Public engagement with science, Victorian style

A new book on John Tyndall and 19th century scientific naturalism raises questions that are still relevant to how we communicate science and authority today. Cross-posted from The H Word blog.

Michael Faraday's 1856 Christmas Lecture
Michael Faraday’s 1856 Christmas Lecture at the Royal Institution. Photograph: Wikimedia Commons

Most people are familiar with some Victorian attempts to popularise science. Perhaps best known are the Royal Institution’s Christmas Lectures, begun by Michael Faraday and continued by successors including John Tyndall. They helped make science fashionable and the lecturers famous, also instilling a particular view of science, its authority and its relationship to the public.

The 19th century was, though, also a boom time for publishing about science, in books and periodicals aimed at all sorts of readers: budding researchers, interested amateurs, women, children, self-improving workers, pious admirers of God’s work and political radicals. Because of this plethora of audiences – and the still fuzzy lines between amateur/professional, researcher/populariser, man of science/man of letters – there was room for a diverse range of approaches.

I was struck afresh by this multitude of voices speaking for and about science when reviewing a new book, edited by Bernard Lightman and Michael Reidy, for an academic journal. It focuses on the world of the scientific naturalists, including Tyndall, as they sought to establish a science they claimed was based purely on naturalistic explanations. In limiting science to empirical investigation, they asserted a unique authority in speaking about science.

Tyndall and others such as T H Huxley are seen as heroes of rational, secularised science, heralding the arrival of a trained and professionalised scientific workforce. This book, like others in the history of science, complicates this narrative in various ways. It is impossible to fit individuals into neat boxes with regard to their views on science, metaphysics and theology, and thinking in terms of science versus religion, rationalism versus dogmatism, or even professionalism and amateurism, is deeply misleading.

One chapter particularly caught my attention with its clear illumination of something I have always felt made the legacy of Tyndall and his close allies interestingly problematic for us today. Jeremiah Rankin and Ruth Barton do this by comparing the popular writings on science of Tyndall and G H Lewes (better known as a critic and George Eliot’s partner).

Rankin and Barton make a convincing case that we should treat both men as being simultaneously men of science and men of letters – both carried out scientific observation and experiment and both wrote about science for a general readership. They can also both be described as scientific naturalists, promoting evolution and other naturalistic accounts of the formation and workings of the physical world.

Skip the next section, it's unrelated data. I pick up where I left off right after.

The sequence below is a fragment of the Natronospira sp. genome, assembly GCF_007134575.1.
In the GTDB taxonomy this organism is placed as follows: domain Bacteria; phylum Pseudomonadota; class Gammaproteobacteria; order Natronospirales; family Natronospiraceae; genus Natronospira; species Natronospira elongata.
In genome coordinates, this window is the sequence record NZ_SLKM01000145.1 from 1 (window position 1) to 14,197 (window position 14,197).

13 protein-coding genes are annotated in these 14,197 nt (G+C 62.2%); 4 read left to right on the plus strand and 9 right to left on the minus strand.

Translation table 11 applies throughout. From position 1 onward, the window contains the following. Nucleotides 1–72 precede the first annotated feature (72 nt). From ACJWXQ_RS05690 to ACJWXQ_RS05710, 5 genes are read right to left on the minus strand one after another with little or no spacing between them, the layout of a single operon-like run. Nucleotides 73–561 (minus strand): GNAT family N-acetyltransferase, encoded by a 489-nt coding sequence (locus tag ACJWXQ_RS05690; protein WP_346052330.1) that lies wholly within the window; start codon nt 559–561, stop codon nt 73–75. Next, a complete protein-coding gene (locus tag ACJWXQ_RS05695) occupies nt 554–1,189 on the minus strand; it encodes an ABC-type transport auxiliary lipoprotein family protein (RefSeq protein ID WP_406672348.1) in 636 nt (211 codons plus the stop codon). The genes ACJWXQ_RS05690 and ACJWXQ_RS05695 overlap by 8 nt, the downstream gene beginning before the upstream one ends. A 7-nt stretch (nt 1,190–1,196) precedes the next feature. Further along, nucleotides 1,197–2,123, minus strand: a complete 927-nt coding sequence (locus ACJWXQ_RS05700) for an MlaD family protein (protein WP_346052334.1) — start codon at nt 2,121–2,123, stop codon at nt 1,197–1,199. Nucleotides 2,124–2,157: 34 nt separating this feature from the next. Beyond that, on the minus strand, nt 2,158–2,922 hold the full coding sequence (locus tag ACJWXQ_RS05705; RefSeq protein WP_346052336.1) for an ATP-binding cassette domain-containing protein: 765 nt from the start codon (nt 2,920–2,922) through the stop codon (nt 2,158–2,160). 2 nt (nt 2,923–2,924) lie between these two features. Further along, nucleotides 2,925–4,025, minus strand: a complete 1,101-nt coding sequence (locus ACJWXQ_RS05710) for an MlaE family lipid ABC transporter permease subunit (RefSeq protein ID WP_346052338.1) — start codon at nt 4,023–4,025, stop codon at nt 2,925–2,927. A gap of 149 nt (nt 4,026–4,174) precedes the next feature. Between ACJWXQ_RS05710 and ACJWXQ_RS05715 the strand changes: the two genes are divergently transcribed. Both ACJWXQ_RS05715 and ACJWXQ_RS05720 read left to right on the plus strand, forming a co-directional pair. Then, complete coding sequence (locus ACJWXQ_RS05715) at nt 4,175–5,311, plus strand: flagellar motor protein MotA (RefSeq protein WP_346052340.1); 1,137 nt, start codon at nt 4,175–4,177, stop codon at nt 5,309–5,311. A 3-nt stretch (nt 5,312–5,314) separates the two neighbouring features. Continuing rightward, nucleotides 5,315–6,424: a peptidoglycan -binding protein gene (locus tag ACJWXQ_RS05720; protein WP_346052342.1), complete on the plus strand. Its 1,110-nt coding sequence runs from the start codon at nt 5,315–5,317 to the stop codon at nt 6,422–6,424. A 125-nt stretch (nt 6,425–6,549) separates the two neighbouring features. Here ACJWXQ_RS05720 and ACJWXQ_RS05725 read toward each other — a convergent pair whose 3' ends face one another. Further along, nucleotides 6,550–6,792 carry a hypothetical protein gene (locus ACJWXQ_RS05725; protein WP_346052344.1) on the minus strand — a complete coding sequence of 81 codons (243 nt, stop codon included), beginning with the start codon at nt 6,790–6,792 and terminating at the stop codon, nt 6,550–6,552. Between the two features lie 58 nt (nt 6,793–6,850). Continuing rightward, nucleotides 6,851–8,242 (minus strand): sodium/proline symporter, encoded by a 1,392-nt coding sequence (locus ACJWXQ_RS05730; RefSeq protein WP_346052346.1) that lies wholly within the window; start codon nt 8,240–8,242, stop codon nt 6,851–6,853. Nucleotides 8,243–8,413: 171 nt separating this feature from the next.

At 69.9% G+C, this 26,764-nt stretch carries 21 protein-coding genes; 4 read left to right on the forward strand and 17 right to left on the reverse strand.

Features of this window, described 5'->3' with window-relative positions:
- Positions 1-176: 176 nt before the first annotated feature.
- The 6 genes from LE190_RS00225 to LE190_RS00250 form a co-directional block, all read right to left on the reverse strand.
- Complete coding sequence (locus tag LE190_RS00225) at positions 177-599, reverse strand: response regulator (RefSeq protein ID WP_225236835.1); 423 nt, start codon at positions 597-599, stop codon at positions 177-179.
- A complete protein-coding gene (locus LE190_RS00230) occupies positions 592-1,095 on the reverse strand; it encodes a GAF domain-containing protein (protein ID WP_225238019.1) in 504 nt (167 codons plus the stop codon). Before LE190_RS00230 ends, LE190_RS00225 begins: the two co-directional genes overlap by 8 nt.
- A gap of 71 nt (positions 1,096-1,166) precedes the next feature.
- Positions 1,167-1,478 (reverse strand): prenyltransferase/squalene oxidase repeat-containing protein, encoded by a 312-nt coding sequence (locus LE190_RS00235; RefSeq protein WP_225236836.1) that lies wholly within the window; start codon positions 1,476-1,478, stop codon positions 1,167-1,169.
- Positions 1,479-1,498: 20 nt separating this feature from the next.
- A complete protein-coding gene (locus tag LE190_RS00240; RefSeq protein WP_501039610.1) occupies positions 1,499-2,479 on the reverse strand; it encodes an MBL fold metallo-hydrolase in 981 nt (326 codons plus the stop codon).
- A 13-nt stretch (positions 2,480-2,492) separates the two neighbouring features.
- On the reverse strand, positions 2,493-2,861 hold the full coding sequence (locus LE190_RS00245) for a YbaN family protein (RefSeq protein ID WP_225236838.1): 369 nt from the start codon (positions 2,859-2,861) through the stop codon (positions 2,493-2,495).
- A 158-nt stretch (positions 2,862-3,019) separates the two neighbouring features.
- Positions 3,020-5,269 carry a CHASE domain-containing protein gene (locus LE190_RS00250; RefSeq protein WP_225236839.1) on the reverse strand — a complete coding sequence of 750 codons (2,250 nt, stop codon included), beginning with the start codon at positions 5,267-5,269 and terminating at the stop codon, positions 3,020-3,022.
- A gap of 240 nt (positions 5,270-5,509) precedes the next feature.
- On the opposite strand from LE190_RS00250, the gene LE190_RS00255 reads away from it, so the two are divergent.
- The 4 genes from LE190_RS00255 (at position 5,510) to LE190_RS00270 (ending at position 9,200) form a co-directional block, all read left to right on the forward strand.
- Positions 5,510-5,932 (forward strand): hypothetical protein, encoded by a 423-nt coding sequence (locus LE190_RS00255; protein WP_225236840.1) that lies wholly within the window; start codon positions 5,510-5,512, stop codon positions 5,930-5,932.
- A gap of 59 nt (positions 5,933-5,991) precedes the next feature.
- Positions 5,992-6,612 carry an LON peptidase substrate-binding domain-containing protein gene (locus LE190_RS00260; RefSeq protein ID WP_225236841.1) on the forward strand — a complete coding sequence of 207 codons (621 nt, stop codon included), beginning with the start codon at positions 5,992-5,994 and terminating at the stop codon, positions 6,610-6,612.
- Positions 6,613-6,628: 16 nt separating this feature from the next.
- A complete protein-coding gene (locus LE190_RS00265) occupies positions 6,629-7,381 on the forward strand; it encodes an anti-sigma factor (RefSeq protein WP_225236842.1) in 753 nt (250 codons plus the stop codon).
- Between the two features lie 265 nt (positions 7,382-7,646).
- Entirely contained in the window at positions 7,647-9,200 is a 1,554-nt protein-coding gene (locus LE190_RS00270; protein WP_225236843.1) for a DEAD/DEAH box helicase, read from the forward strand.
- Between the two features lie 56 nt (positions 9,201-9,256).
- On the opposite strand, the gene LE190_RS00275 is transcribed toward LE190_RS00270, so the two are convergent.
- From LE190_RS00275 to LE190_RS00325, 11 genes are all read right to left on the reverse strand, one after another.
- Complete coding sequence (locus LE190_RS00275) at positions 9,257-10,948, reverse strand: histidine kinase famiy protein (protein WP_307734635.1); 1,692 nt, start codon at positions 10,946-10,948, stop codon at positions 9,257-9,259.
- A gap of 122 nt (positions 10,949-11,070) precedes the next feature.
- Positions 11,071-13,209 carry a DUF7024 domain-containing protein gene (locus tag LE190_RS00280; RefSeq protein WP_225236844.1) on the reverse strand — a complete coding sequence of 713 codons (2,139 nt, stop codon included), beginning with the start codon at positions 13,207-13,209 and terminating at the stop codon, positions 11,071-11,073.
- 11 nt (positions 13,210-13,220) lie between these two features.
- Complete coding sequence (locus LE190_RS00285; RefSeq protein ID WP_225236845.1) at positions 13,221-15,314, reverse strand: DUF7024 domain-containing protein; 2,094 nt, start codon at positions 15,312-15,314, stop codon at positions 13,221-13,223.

As the essay shows, though, there were significant differences between the two with regard to how they portrayed men of science and their relationship to the wider public. While Tyndall emphasised all the trappings of authoritative science – specialist laboratory space, equipment, techniques – Lewes discussed observation and experiment that could be carried out in the field or at home.

While this can be put down to the different kinds of science they were discussing – physical sciences and physiology – and their differing status within the scientific world, there is more to it than this. Both men made use of laboratories and a community of experts, but only Tyndall sought to emphasise this, along with the distance and difference between elite men of science and his readers. His approach was what we might now call “deficit model”, and he saw his role as guiding his readers around the complexity of knowledge that only a few people could speak about with authority.

Lewes, by contrast, was much closer to today’s favoured model of public engagement with science (see this short post on PUS to PEST). He was inviting readers to be present and, potentially, participating in science, rather than simply receiving the words of an expert. Tyndall’s elite, specialised and closed world was met by Lewes’s inclusive, democratic and accessible vision of science.

Tyndall expected, above all, for his audiences and readers to be impressed with his ability to understand and manipulate natural phenomena. Experiments performed in lectures were less about revealing processes and more about proving his skill and knowledge. As Rankin and Barton suggest, he “promoted a conception of science that largely excluded the public from the production of scientific knowledge”.

Lewes, on the other hand, expected his audience to question, challenge or verify what they were told, to engage, participate and make discoveries of their own. He insisted that science should be opened up more widely, fearing it might otherwise “degenerate into immoveable dogma”. Only broad participation would ensure the validity of scientific work.

While historians are wary about applying lessons from the past, history does help us to question present assumptions. It gives us pause to reflect on how much attempts to establish the authority of particular groups and approaches have been about excluding others from the conversation. Tyndall was right that we can’t all be scientific researchers, but Lewes’s democratic vision for science might still inspire us to reopen channels of communication that have since been shut down.